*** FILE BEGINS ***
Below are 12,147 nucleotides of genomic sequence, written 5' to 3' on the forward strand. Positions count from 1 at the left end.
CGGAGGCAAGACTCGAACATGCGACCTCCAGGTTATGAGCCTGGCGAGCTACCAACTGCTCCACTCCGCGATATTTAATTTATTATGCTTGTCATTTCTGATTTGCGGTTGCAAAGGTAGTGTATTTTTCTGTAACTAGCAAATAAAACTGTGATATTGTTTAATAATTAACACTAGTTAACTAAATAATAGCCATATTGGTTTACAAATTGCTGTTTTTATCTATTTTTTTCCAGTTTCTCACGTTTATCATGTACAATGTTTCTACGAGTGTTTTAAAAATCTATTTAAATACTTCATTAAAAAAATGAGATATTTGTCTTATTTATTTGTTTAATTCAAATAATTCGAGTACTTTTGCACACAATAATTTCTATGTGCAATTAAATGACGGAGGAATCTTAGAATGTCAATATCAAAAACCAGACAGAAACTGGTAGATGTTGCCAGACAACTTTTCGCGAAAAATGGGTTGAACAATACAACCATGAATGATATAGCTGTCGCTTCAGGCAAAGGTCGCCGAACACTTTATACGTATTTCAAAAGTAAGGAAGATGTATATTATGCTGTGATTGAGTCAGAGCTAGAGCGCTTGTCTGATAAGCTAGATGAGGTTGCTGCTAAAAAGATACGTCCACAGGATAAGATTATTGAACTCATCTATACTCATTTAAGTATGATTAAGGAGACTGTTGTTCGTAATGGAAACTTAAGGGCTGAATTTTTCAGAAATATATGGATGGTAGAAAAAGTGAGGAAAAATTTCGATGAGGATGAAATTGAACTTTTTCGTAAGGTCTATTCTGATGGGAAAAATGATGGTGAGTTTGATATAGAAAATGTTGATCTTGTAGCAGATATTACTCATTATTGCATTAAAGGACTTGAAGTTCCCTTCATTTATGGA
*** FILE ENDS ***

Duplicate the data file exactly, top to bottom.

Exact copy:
Below are 12,147 nucleotides of genomic sequence, written 5' to 3' on the forward strand. Positions count from 1 at the left end.
CGGAGGCAAGACTCGAACATGCGACCTCCAGGTTATGAGCCTGGCGAGCTACCAACTGCTCCACTCCGCGATATTTAATTTATTATGCTTGTCATTTCTGATTTGCGGTTGCAAAGGTAGTGTATTTTTCTGTAACTAGCAAATAAAACTGTGATATTGTTTAATAATTAACACTAGTTAACTAAATAATAGCCATATTGGTTTACAAATTGCTGTTTTTATCTATTTTTTTCCAGTTTCTCACGTTTATCATGTACAATGTTTCTACGAGTGTTTTAAAAATCTATTTAAATACTTCATTAAAAAAATGAGATATTTGTCTTATTTATTTGTTTAATTCAAATAATTCGAGTACTTTTGCACACAATAATTTCTATGTGCAATTAAATGACGGAGGAATCTTAGAATGTCAATATCAAAAACCAGACAGAAACTGGTAGATGTTGCCAGACAACTTTTCGCGAAAAATGGGTTGAACAATACAACCATGAATGATATAGCTGTCGCTTCAGGCAAAGGTCGCCGAACACTTTATACGTATTTCAAAAGTAAGGAAGATGTATATTATGCTGTGATTGAGTCAGAGCTAGAGCGCTTGTCTGATAAGCTAGATGAGGTTGCTGCTAAAAAGATACGTCCACAGGATAAGATTATTGAACTCATCTATACTCATTTAAGTATGATTAAGGAGACTGTTGTTCGTAATGGAAACTTAAGGGCTGAATTTTTCAGAAATATATGGATGGTAGAAAAAGTGAGGAAAAATTTCGATGAGGATGAAATTGAACTTTTTCGTAAGGTCTATTCTGATGGGAAAAATGATGGTGAGTTTGATATAGAAAATGTTGATCTTGTAGCAGATATTACTCATTATTGCATTAAAGGACTTGAAGTTCCCTTCATTTATGGA